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How will oil prices develop?

Как ще се развият цените на петрола?
Oil prices fell more than 3 percent on Tuesday to a six-month low on concerns about oversupply and after U.S. economic data showed an unexpected rise in consumer prices.

Brent crude futures for February delivery were down $2.79, or 3.7%, at $73.24 a barrel. U.S. West Texas Intermediate crude futures for January delivery fell $2.71, or 3.8%, to settle at $68.61 a barrel.

U.S. crude oil production is hitting record highs these days, putting further pressure on the OPEC+ group, which is seeking to keep oil prices above $80 a barrel, ensuring "market stability."

OPEC+ and its leader Saudi Arabia face a well-known dilemma of how to counter rising US production and prevent it from undermining the alliance's efforts to support prices.

"Record-high US oil production is a huge problem for OPEC+," Sankey Research's Paul Sankey told CNBC after the latest OPEC+ meeting.

U.S. crude oil production is expected to grow by 1.02 million bpd to 12.93 million bpd in 2023 and by 180,000 bpd to 13.11 million bpd in 2024. says a report by the US Energy Information Administration (EIA). U.S. crude oil production hit a current all-time high of 12.31 million barrels per day in 2019.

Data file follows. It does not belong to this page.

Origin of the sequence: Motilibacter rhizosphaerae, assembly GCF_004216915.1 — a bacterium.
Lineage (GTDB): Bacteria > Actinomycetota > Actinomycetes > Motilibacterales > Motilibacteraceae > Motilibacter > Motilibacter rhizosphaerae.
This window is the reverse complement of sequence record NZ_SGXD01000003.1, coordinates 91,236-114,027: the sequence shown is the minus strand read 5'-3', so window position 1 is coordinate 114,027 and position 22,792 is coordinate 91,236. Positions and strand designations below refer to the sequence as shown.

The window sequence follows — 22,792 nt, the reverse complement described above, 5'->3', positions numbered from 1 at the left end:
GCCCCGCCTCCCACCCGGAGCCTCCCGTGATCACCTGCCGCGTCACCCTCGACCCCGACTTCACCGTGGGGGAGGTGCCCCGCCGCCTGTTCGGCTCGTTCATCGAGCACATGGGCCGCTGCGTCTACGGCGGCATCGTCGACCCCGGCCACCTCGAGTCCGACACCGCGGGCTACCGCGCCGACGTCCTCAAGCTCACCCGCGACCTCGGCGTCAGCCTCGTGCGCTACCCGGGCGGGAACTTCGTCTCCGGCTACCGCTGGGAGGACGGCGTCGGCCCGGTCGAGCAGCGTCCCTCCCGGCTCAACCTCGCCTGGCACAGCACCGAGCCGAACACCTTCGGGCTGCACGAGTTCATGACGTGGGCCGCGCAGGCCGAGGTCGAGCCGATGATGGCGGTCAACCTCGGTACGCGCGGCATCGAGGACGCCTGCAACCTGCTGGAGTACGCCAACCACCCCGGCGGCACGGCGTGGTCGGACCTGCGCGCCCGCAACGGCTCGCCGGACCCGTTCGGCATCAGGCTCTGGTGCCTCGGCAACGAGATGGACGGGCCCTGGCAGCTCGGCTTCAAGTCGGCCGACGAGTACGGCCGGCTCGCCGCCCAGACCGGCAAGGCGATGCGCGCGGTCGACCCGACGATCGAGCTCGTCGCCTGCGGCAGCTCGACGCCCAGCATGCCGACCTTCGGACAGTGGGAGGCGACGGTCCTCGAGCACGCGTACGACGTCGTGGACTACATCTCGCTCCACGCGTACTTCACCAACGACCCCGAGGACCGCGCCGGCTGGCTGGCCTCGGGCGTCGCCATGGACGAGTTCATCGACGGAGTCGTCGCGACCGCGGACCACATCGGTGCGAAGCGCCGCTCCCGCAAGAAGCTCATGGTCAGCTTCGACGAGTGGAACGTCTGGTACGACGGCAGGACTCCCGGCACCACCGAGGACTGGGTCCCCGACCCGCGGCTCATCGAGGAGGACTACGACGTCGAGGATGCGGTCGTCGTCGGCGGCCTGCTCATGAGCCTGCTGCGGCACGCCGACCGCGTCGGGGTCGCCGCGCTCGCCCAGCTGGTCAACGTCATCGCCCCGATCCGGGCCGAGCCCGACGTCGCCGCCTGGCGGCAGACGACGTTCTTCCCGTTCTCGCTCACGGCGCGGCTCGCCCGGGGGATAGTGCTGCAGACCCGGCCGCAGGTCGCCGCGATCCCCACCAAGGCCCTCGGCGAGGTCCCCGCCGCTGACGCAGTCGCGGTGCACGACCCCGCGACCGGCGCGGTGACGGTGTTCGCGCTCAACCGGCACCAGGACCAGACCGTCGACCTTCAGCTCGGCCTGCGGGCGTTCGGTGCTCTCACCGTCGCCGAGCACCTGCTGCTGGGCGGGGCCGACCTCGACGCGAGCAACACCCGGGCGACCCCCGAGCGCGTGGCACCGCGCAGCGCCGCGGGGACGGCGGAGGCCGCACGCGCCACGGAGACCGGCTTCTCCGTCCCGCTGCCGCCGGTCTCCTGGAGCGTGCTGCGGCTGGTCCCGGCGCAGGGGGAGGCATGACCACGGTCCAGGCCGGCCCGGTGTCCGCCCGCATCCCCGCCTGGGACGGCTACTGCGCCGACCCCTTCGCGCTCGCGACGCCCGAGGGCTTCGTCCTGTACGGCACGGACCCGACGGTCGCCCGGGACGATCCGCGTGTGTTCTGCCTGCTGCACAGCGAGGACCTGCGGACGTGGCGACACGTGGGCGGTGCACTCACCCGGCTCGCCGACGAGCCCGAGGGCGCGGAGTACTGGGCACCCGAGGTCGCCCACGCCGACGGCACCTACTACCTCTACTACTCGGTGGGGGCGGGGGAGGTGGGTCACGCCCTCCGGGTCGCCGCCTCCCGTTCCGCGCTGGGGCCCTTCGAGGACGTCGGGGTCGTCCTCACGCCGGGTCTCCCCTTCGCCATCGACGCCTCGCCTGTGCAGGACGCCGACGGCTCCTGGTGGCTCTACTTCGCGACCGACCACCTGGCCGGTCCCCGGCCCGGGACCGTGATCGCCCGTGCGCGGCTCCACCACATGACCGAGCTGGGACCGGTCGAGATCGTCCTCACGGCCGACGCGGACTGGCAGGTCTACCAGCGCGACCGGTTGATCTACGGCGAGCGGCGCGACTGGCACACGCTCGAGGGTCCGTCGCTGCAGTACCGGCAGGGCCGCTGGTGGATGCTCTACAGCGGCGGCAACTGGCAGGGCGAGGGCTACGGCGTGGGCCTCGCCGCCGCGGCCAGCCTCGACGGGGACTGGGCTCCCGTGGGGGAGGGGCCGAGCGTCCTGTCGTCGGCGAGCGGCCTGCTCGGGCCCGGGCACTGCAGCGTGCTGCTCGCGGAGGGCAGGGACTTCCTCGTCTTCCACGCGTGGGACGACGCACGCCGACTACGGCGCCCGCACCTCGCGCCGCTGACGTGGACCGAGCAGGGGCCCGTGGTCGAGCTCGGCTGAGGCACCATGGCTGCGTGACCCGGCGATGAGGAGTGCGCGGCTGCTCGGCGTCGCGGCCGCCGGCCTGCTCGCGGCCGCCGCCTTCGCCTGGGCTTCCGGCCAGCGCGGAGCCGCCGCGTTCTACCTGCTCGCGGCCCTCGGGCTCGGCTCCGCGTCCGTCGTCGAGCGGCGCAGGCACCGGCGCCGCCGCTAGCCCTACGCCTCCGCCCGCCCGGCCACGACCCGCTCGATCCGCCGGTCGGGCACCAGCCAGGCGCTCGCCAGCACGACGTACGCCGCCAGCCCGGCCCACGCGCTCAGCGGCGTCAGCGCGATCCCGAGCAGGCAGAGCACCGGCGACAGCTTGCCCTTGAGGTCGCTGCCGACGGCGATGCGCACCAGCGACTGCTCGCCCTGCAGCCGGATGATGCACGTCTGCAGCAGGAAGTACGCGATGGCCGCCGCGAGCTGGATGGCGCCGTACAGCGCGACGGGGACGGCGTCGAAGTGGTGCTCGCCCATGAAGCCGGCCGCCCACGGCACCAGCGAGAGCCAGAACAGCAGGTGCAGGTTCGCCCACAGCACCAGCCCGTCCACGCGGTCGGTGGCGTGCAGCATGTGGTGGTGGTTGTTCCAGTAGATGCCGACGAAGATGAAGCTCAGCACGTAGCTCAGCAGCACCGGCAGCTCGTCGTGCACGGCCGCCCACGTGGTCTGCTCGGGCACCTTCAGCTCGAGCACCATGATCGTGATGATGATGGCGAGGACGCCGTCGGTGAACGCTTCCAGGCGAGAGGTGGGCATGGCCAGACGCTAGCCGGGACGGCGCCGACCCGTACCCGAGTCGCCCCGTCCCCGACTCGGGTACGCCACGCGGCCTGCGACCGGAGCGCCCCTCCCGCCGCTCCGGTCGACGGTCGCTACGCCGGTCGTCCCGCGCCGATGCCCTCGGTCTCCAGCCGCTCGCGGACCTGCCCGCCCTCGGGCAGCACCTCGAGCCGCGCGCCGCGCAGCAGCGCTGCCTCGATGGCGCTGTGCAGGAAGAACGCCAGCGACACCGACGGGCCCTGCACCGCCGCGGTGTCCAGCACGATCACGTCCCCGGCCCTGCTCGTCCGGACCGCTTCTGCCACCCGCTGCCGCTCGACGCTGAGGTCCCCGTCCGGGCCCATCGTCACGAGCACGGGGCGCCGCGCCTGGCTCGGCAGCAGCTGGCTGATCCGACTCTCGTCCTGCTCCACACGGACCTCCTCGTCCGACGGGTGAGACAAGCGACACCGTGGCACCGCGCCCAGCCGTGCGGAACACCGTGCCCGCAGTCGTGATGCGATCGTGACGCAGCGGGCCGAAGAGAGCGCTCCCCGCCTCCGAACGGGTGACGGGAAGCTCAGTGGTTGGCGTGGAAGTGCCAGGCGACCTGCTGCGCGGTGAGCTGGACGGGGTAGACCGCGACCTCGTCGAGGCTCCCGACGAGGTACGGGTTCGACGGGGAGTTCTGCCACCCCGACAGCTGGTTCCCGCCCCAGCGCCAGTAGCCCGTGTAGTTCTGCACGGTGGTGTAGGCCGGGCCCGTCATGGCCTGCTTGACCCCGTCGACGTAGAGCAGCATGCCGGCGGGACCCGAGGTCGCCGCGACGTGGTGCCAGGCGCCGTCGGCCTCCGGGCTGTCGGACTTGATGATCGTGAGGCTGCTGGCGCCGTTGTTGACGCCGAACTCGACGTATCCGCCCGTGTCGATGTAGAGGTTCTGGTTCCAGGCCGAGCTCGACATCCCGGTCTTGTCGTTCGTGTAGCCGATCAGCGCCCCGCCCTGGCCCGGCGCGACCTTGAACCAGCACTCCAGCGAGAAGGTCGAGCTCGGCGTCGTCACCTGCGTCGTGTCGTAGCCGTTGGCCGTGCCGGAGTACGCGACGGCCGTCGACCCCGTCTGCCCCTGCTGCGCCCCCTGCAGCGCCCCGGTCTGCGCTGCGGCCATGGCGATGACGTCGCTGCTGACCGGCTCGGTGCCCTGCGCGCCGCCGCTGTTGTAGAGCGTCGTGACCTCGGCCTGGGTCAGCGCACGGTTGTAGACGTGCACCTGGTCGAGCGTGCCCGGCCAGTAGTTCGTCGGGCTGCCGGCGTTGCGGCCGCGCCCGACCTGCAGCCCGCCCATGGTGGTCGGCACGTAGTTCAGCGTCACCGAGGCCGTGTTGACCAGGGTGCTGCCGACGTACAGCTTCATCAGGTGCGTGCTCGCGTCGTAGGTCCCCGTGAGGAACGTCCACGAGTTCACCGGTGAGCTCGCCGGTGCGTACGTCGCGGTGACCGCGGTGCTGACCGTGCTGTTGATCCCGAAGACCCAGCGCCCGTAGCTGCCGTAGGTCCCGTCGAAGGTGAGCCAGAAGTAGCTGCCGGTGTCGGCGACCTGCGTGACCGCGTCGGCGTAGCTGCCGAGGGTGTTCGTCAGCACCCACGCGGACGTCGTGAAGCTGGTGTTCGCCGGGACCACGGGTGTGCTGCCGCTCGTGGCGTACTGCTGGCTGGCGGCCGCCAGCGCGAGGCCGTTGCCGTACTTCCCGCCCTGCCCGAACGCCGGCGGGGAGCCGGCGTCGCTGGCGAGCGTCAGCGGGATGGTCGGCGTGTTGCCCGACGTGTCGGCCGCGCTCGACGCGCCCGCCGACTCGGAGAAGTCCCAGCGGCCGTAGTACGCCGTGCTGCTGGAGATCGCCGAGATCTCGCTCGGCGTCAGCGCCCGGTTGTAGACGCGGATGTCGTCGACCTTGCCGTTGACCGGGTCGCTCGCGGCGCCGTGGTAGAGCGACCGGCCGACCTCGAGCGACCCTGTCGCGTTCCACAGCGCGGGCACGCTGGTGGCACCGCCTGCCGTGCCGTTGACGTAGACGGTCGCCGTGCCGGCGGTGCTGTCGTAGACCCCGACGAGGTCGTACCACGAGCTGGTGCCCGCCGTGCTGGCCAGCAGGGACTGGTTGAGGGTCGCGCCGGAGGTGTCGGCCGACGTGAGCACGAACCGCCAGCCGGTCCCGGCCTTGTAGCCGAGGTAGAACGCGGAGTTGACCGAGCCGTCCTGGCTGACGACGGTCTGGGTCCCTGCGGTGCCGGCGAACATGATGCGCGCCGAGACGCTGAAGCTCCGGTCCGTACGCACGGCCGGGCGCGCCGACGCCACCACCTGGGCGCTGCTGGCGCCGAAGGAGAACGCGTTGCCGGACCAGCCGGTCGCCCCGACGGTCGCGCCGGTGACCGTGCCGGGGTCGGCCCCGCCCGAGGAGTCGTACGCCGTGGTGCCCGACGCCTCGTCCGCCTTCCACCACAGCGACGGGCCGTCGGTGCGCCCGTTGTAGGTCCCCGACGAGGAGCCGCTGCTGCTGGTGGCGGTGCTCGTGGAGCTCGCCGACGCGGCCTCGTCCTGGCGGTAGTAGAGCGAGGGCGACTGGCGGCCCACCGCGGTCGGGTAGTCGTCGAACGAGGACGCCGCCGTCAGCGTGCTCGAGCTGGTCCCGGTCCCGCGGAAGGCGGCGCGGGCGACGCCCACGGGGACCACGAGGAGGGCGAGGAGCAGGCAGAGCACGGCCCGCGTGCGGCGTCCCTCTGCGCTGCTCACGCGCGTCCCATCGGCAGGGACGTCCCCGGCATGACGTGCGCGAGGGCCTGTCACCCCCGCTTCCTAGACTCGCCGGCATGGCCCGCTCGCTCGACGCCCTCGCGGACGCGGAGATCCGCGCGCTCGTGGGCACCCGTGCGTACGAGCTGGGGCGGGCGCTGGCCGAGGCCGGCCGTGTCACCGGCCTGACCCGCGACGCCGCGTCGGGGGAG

"Saudi Arabia's solution may simply be to 'sink' rising non-OPEC+ production by flooding the market with crude oil and thereby driving oil prices below break-even levels in the US," Sankey said.

But if OPEC+ wants to keep oil in the $80 to $100 range, it will need to continue managing supply for the next five years, according to the expert, who added that peak oil demand this decade is a "mirage."

"Oil demand will not peak until at least 2030, if it does it will be a huge surprise for the oil market," he is emphatic.

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